The Reserve Bank of New Zealand has lowered the Official Cash Rate to 6.5%. It was previously 7.5%.
Though the amount of the cut - a full percentage point - was unprecedented, the move was expected.
Governor Allan Bollard said on Thursday the cut is needed because international market turmoil means the outlook for New Zealand has worsened since the last review.
Dr Bollard said he expects inflation to fall to within the Bank's 1% - 3% band by the middle of next year, but warned that cost pressures remain despite falling oil and commodity prices.
He singled out electricity prices, local authority rates and construction costs as remaining stubbornly high despite the recession.
The cut was the third this year.
The Reserve Bank previously cut the OCR by half a percentage point to 7.5% on 8 September and from 8.25% to 8% on 24 July. That was the first cut since July 2003.
Statistics New Zealand announced on Tuesday the Consumer Price Index rose 1.5% in the September quarter, taking the annual rate of inflation to 5.1% - the highest for 18 years.
New Zealand is technically in a recession. Gross Domestic Product was down 0.2% for the June quarter and 0.3% for the March quarter.
The last recession, in 1997-98, lasted nine months.
Statement by Reserve Bank Governor
Dr Bollard commented that "ongoing financial market turmoil and a deteriorating outlook for global growth have played a large role" in shaping the decision to reduce the Official Cash Rate (OCR) from 7.5% to 6.5%.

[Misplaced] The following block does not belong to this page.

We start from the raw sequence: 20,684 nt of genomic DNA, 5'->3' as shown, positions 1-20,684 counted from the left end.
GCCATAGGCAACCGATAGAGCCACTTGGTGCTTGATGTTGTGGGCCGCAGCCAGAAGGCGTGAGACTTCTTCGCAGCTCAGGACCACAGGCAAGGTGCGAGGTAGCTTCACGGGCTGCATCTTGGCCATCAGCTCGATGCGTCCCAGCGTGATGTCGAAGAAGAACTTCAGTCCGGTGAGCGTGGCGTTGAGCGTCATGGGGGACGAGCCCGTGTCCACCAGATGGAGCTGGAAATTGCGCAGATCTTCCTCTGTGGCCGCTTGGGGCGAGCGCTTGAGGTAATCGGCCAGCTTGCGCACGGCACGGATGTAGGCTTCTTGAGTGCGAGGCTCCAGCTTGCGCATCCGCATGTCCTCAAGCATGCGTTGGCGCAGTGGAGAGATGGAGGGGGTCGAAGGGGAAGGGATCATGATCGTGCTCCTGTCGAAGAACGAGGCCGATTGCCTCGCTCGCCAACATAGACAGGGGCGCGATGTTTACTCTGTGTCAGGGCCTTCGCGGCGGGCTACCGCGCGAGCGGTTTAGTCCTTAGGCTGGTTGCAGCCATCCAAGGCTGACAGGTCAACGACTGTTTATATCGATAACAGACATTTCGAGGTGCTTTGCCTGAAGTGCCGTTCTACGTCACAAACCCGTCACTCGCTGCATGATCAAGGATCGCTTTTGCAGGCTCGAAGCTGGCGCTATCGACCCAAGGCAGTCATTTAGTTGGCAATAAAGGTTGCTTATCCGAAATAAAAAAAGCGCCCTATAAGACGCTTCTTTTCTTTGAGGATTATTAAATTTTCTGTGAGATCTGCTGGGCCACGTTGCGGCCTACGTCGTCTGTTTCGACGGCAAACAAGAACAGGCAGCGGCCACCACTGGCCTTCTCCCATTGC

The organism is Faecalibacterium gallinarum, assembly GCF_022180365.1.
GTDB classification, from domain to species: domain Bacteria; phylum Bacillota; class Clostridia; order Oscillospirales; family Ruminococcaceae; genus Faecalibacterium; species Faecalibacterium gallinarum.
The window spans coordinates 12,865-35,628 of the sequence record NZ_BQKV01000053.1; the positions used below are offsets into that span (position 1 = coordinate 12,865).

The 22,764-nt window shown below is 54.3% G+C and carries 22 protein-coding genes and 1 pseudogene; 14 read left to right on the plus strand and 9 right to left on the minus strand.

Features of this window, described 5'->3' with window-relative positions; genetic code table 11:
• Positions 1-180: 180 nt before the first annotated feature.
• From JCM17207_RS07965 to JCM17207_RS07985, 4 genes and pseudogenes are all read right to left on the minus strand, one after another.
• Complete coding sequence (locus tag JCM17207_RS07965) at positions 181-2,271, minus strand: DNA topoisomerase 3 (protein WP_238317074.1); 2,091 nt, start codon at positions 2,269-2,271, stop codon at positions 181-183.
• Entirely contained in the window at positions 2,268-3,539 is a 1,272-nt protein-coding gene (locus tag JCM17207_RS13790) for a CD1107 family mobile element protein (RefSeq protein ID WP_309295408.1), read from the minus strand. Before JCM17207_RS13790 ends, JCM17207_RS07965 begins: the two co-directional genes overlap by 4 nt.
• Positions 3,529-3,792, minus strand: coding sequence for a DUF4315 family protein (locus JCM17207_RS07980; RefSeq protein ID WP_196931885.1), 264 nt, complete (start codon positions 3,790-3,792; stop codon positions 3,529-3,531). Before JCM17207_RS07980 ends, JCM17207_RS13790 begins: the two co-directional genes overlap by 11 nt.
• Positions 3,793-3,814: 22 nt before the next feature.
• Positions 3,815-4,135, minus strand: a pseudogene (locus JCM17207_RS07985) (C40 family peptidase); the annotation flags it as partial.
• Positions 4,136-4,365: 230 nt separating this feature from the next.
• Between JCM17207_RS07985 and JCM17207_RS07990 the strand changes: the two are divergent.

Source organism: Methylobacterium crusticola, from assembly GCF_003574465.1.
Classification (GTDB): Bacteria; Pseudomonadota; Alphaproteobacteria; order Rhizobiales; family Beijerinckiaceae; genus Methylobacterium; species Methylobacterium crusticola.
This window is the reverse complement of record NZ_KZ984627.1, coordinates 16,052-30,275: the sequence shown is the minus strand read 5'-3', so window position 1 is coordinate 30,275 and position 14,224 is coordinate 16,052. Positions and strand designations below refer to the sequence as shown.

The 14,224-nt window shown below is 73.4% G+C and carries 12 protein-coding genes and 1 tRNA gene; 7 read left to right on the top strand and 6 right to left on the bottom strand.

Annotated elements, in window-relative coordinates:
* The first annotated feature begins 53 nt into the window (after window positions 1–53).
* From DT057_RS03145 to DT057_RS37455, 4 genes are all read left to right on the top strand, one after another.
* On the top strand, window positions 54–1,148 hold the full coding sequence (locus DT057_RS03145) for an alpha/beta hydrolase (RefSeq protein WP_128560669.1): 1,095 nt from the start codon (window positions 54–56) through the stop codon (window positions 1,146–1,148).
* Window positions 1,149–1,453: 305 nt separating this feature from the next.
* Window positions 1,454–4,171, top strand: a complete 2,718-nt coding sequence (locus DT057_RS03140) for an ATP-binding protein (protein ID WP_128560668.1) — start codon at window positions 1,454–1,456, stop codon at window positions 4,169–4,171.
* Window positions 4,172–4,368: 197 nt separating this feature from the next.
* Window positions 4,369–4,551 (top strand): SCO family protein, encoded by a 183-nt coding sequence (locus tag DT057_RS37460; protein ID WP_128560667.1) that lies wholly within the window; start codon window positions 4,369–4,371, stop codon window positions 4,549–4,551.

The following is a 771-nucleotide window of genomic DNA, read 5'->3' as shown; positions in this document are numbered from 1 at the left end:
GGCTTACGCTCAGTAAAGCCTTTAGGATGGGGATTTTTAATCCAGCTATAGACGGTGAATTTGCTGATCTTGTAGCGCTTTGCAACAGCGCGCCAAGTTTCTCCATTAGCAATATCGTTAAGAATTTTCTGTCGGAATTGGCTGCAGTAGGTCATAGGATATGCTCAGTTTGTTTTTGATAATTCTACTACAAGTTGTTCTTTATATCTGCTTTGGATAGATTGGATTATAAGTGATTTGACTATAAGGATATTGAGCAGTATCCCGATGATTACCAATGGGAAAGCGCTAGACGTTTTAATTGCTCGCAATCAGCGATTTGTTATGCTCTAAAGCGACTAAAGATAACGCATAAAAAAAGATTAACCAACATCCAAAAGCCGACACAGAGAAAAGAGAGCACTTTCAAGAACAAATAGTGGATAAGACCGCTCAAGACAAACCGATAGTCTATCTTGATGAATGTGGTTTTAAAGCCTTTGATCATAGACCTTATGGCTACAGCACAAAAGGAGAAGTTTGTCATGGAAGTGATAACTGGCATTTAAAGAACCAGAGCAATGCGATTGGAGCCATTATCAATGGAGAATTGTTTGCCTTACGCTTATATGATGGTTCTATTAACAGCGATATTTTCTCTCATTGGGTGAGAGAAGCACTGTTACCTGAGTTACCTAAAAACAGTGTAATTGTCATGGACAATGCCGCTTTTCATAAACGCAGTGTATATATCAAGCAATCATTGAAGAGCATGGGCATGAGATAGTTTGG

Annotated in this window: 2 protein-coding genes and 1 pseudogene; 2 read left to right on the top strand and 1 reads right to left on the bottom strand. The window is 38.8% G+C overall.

"Economic activity in New Zealand will be further constrained, relative to the outlook presented in our September Monetary Policy Statement, by these international developments.
"New Zealand can expect to face lower demand for exports and credit is likely to be less readily available. In this environment consumers and businesses are likely to be more cautious and curtail spending.
"The reduction in domestic spending will be partly offset by the depreciation of the New Zealand dollar over the past few months, falling oil prices and the recent loosening of fiscal policy.
"With weaker short-term growth and sharply lower oil prices we now expect that annual CPI inflation will return to the target band of 1% -
3% around the middle of 2009.
"However, we still have concerns that domestically generated inflation (particularly in labour costs, local body rates, electricity prices and construction costs) is remaining stubbornly high.
"Consistent with the Policy Targets Agreement, the Bank's focus will remain on medium-term inflation. Should the outlook for inflation evolve as projected we would expect to lower the OCR further.
"However, the timing and extent of OCR reductions over the coming months will depend on evidence of actual reductions in domestic cost pressures as well as how the global financial developments play out."
Action by central banks
Central banks around the world slashed their interest rates in an unprecedented, co-ordinated move on 8 October.
The Bank of England cut its rates from 5% to 4.5% and the US Federal Reserve went from 2% to 1.5%. Similar reductions were made by Canada, Sweden and Switzerland.
The Reserve Bank of Australia cut its rate from 7% to 6% on 7 October.